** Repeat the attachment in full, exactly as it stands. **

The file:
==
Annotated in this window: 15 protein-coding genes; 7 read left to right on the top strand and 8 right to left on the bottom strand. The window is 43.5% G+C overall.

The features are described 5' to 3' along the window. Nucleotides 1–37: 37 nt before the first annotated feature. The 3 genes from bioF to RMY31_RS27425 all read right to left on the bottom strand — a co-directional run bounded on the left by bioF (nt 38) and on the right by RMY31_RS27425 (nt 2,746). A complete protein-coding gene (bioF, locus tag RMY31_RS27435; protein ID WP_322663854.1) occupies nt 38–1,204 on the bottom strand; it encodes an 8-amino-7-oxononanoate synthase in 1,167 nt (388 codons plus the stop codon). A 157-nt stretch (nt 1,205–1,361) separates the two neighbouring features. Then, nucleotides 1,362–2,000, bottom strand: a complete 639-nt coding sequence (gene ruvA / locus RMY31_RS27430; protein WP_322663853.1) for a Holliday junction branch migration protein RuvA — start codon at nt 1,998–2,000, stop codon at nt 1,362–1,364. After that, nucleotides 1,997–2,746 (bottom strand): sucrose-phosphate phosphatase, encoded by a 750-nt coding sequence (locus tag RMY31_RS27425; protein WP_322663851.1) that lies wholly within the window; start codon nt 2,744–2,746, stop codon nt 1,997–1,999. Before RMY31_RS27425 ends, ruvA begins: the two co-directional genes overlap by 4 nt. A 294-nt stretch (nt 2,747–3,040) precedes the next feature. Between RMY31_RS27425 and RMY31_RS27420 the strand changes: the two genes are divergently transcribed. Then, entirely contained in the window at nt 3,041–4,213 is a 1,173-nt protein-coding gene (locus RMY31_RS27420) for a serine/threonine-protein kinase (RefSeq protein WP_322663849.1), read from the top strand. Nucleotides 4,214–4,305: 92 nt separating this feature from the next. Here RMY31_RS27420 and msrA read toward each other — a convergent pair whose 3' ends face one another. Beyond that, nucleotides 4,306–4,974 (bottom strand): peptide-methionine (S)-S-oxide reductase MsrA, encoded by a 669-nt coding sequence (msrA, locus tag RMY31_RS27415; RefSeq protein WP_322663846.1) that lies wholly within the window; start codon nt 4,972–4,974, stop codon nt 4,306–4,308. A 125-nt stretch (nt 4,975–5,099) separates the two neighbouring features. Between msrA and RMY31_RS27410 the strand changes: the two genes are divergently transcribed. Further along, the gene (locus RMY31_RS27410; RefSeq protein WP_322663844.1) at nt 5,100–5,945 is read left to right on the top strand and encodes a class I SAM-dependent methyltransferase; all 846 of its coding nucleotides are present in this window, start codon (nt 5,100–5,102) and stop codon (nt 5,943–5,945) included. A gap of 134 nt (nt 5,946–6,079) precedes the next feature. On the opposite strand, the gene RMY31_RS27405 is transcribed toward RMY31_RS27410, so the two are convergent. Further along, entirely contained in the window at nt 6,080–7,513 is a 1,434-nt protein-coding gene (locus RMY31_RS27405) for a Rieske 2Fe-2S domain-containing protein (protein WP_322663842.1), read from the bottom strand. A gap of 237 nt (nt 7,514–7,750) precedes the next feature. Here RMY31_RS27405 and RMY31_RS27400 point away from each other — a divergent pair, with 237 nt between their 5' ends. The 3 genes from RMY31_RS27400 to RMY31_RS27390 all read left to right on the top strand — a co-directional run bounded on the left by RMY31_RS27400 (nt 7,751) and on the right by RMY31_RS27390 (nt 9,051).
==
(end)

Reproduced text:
Annotated in this window: 15 protein-coding genes; 7 read left to right on the top strand and 8 right to left on the bottom strand. The window is 43.5% G+C overall.

The features are described 5' to 3' along the window. Nucleotides 1–37: 37 nt before the first annotated feature. The 3 genes from bioF to RMY31_RS27425 all read right to left on the bottom strand — a co-directional run bounded on the left by bioF (nt 38) and on the right by RMY31_RS27425 (nt 2,746). A complete protein-coding gene (bioF, locus tag RMY31_RS27435; protein ID WP_322663854.1) occupies nt 38–1,204 on the bottom strand; it encodes an 8-amino-7-oxononanoate synthase in 1,167 nt (388 codons plus the stop codon). A 157-nt stretch (nt 1,205–1,361) separates the two neighbouring features. Then, nucleotides 1,362–2,000, bottom strand: a complete 639-nt coding sequence (gene ruvA / locus RMY31_RS27430; protein WP_322663853.1) for a Holliday junction branch migration protein RuvA — start codon at nt 1,998–2,000, stop codon at nt 1,362–1,364. After that, nucleotides 1,997–2,746 (bottom strand): sucrose-phosphate phosphatase, encoded by a 750-nt coding sequence (locus tag RMY31_RS27425; protein WP_322663851.1) that lies wholly within the window; start codon nt 2,744–2,746, stop codon nt 1,997–1,999. Before RMY31_RS27425 ends, ruvA begins: the two co-directional genes overlap by 4 nt. A 294-nt stretch (nt 2,747–3,040) precedes the next feature. Between RMY31_RS27425 and RMY31_RS27420 the strand changes: the two genes are divergently transcribed. Then, entirely contained in the window at nt 3,041–4,213 is a 1,173-nt protein-coding gene (locus RMY31_RS27420) for a serine/threonine-protein kinase (RefSeq protein WP_322663849.1), read from the top strand. Nucleotides 4,214–4,305: 92 nt separating this feature from the next. Here RMY31_RS27420 and msrA read toward each other — a convergent pair whose 3' ends face one another. Beyond that, nucleotides 4,306–4,974 (bottom strand): peptide-methionine (S)-S-oxide reductase MsrA, encoded by a 669-nt coding sequence (msrA, locus tag RMY31_RS27415; RefSeq protein WP_322663846.1) that lies wholly within the window; start codon nt 4,972–4,974, stop codon nt 4,306–4,308. A 125-nt stretch (nt 4,975–5,099) separates the two neighbouring features. Between msrA and RMY31_RS27410 the strand changes: the two genes are divergently transcribed. Further along, the gene (locus RMY31_RS27410; RefSeq protein WP_322663844.1) at nt 5,100–5,945 is read left to right on the top strand and encodes a class I SAM-dependent methyltransferase; all 846 of its coding nucleotides are present in this window, start codon (nt 5,100–5,102) and stop codon (nt 5,943–5,945) included. A gap of 134 nt (nt 5,946–6,079) precedes the next feature. On the opposite strand, the gene RMY31_RS27405 is transcribed toward RMY31_RS27410, so the two are convergent. Further along, entirely contained in the window at nt 6,080–7,513 is a 1,434-nt protein-coding gene (locus RMY31_RS27405) for a Rieske 2Fe-2S domain-containing protein (protein WP_322663842.1), read from the bottom strand. A gap of 237 nt (nt 7,514–7,750) precedes the next feature. Here RMY31_RS27405 and RMY31_RS27400 point away from each other — a divergent pair, with 237 nt between their 5' ends. The 3 genes from RMY31_RS27400 to RMY31_RS27390 all read left to right on the top strand — a co-directional run bounded on the left by RMY31_RS27400 (nt 7,751) and on the right by RMY31_RS27390 (nt 9,051).